- The Washington Times - Friday, July 24, 2009

Mark Vogel walked through the vast emptiness of Rosecroft Raceway and pointed to a large mural of a harness racer and his horse on a wall.

“I had that done when I owned the place,” Vogel said.

They never replaced it. Someone must have known Mark Vogel would be back.

Vogel, 61, was the gregarious owner of Rosecroft the last time the Prince George’s County harness track occupied a meaningful place in racing, back in the 1980s.

“When I used to own this place, you couldn’t get in here on a Friday or Saturday night,” Vogel said, sitting at a table in the Victory View Cafe. “We did a good business. We ran 220 nights of racing.”

Now he wants to buy the place again. He has a sale agreement with the bankrupt owners of the track that is awaiting approval from a judge. If approved by the Maryland Racing Commission, Vogel hopes to take over in September and have live racing at least two nights a week, a new restaurant and revived simulcast thoroughbred betting by January.

“This is a huge task for me,” he said. “I need people to believe in me.”

There is no live racing now at Rosecroft - a ghost town these days.

There is barely any simulcast racing - thoroughbred simulcast racing was shut off by the racing commission in a dispute over a nearly $6 million rights payment due the Maryland Jockey Club, the subsidiary of Magna Entertainment, which owns Laurel and Pimlico racetracks.

Vogel owned Rosecroft and Delmarva Downs, another harness track, at a heady time for racing in Maryland.

Vogel and the powerful Frank De Francis, who owned Laurel and Pimlico, were the dominant figures of racing in the state - quotable, colorful personalities and exactly the type of owners you want for a unique property like a racetrack.

Vogel had become a particularly high-profile figure, attempting to buy the Orioles in 1988 and developing a reputation as the Donald Trump of Prince George’s County.

But De Francis passed away suddenly in 1989 at the age of 62. Two years later, Vogel found himself in what must have seemed like a slow death, facing bankruptcy, cocaine possession charges and a federal investigation into supposed improprieties involving millions of dollars in loans. Vogel had gotten the attention of the feds, who clearly had targeted the developer. No charges were filed in the financial probe.

Vogel stayed out of trouble and out of the limelight after that, building back up his development company.

But he has resurfaced now with a plan to return to Rosecroft, which fell on hard times and went through several failed sale attempts in the past 10 years to suitors ranging from Orioles owner Peter Angelos to the conglomerate Penn National Gaming.

Vogel is bitter about the whole swirl surrounding his life nearly 20 years ago. He thinks he was dealt a bad hand.

“I am bitter about that time,” he said. “I don’t want to talk about it. I did nothing wrong.”

He wants back in the game now with a new hand - legalized card playing. Vogel sees the future of Rosecroft not as a slots palace, as once envisioned, but rather as one of the premier destination spots in the Mid-Atlantic for poker, pai gow and perhaps other gambling card games, including blackjack.

Legalized card playing is quite a leap for a state that managed to bungle legalized slots so poorly that it is years behind Pennsylvania, Delaware and West Virginia and likely will have to revisit and amend the slots law again to make it viable.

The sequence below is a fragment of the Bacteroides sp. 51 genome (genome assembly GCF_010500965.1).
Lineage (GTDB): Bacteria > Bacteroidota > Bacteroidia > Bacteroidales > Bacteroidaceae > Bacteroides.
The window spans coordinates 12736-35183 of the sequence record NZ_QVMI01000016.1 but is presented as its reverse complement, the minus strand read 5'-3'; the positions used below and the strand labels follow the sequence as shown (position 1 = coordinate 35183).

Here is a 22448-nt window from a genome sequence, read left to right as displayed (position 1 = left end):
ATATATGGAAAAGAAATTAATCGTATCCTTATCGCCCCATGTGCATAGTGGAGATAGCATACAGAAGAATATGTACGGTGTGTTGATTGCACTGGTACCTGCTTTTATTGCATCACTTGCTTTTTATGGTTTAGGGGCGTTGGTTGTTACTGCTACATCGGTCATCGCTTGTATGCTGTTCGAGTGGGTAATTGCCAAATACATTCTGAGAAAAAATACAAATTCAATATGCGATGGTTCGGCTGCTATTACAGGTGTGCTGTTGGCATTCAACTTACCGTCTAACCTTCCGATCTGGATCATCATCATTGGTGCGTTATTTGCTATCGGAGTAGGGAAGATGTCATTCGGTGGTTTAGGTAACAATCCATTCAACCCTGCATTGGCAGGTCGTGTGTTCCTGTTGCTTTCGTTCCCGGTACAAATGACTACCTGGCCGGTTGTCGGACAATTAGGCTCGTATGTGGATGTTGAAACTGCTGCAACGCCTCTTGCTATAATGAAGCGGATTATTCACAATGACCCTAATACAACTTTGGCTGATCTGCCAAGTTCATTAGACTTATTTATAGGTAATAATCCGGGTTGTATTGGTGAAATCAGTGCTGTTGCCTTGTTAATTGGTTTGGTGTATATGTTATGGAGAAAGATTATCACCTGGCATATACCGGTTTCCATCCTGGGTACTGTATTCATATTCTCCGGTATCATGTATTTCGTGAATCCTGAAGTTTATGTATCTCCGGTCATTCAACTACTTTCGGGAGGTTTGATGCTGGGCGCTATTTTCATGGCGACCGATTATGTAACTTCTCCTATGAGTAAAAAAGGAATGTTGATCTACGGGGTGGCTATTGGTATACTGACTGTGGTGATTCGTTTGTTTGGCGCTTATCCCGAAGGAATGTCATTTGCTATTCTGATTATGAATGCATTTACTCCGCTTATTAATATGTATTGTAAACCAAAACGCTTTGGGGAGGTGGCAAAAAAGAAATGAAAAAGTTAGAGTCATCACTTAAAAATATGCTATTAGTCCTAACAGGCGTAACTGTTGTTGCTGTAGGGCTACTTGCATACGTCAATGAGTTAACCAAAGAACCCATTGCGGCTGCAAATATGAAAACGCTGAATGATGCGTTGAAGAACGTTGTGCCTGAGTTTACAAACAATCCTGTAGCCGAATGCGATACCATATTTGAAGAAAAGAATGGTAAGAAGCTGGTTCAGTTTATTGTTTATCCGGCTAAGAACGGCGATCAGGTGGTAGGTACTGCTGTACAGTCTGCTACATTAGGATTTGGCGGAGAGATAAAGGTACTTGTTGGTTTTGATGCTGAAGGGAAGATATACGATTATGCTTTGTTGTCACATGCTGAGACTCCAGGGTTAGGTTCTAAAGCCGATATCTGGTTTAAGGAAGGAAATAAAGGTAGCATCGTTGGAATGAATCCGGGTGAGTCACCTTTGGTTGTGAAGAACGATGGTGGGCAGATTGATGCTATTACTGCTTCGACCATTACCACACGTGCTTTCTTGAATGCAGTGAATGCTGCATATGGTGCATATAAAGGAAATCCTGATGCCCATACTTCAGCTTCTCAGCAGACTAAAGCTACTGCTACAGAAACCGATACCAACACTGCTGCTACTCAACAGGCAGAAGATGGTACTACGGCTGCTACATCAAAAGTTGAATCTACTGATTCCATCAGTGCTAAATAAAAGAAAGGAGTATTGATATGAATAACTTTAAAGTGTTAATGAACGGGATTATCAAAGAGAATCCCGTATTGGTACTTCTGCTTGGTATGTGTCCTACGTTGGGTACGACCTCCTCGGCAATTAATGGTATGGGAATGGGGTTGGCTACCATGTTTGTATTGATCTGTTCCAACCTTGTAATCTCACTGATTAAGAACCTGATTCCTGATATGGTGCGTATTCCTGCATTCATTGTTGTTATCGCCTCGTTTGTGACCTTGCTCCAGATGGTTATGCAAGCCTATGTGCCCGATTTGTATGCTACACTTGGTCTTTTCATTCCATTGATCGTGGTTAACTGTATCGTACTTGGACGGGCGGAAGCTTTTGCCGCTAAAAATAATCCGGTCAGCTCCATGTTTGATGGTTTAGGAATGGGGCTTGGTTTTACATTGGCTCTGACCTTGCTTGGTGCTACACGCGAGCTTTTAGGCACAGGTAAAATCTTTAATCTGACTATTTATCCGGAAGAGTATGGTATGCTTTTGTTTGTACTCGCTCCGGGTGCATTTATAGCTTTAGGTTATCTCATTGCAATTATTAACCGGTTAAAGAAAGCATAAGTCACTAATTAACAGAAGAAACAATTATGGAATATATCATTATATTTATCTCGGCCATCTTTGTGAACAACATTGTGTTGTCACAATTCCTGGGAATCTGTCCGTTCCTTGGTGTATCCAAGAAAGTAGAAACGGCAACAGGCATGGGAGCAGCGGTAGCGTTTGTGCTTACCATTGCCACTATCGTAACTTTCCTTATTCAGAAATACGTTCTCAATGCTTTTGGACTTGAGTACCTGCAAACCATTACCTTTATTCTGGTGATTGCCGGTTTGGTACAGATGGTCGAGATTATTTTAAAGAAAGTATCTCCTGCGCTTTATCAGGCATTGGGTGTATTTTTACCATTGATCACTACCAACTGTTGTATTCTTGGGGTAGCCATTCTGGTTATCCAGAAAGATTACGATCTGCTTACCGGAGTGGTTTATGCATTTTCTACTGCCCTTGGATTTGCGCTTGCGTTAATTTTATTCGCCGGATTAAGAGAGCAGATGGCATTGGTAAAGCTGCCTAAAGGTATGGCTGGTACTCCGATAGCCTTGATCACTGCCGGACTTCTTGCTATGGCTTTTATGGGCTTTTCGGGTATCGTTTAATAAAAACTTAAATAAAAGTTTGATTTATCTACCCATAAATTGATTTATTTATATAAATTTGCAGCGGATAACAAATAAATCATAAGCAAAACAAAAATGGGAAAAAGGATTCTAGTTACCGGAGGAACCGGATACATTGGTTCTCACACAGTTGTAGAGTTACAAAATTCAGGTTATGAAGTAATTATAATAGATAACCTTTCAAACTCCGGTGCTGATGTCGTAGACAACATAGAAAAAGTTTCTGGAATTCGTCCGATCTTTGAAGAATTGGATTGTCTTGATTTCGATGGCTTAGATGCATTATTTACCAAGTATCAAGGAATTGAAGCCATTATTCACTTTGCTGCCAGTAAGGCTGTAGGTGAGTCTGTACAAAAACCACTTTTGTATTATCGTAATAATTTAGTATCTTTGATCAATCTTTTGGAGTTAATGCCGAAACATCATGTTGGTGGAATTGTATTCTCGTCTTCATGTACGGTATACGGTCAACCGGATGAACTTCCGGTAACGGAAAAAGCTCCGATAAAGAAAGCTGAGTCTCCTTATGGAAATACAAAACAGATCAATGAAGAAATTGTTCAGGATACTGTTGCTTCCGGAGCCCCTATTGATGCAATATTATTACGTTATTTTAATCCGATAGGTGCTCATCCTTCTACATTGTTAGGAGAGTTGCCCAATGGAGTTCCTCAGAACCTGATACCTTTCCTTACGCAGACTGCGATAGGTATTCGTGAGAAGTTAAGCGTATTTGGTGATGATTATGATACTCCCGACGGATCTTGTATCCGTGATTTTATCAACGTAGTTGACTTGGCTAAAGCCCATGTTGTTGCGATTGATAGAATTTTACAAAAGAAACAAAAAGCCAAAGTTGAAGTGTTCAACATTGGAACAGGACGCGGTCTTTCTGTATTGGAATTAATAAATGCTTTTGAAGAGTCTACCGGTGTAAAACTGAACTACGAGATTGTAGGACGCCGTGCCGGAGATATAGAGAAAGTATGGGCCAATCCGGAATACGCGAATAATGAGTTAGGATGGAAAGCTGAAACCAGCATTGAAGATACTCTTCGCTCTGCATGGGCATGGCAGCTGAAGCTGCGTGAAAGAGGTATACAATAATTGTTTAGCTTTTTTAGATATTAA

But Vogel believes the legalization of other forms of gambling is inevitable and the prospect of creating jobs in an economy starved for employment will be too great for politicians to ignore.

“If there was a card bill passed, we are talking about 400 to 600 jobs - good jobs, union jobs,” Vogel said. “These will be jobs for Prince George’s County residents. The county politicians need to get behind this and lobby for it.”

Maryland indeed would be wise to get in front of a gambling revenue producer for a change. Delaware, West Virginia and, most recently, Pennsylvania all have added slot machine casinos, bringing millions of dollars into state coffers and creating jobs.

West Virginia, in response to Pennsylvania’s approval of slots, upped the ante with the approval of table games in some counties. Delaware responded by approving legalized sports betting (it was one of four states not covered by the 1992 federal ban against such betting) to begin this fall, and New Jersey is now looking to go to court to overturn the federal ban.

Politicians love legalized gambling because, unlike with taxes, the government doesn’t have to force citizens to hand over their money. And Maryland is facing a financial crisis that cries out for new revenue and new jobs.

An amended simulcast agreement that is conducive to Rosecroft also will have to be worked out - all of which leaves Vogel with significant obstacles to overcome before he can exorcise the ghosts at Rosecroft and replace them with real live bettors. A man like this - one who spent two years in the Peace Corps in Africa building dams in the early 1970s - likes the challenge.

“This is one I can win,” said Vogel, who said Rosecroft is much more than just another piece of real estate to him. “I am at a part of my life now where I can’t go on any wild goose chases. I wouldn’t be doing this if I could not get people behind it.”

• Thom Loverro can be reached at tloverro@washingtontimes.com.

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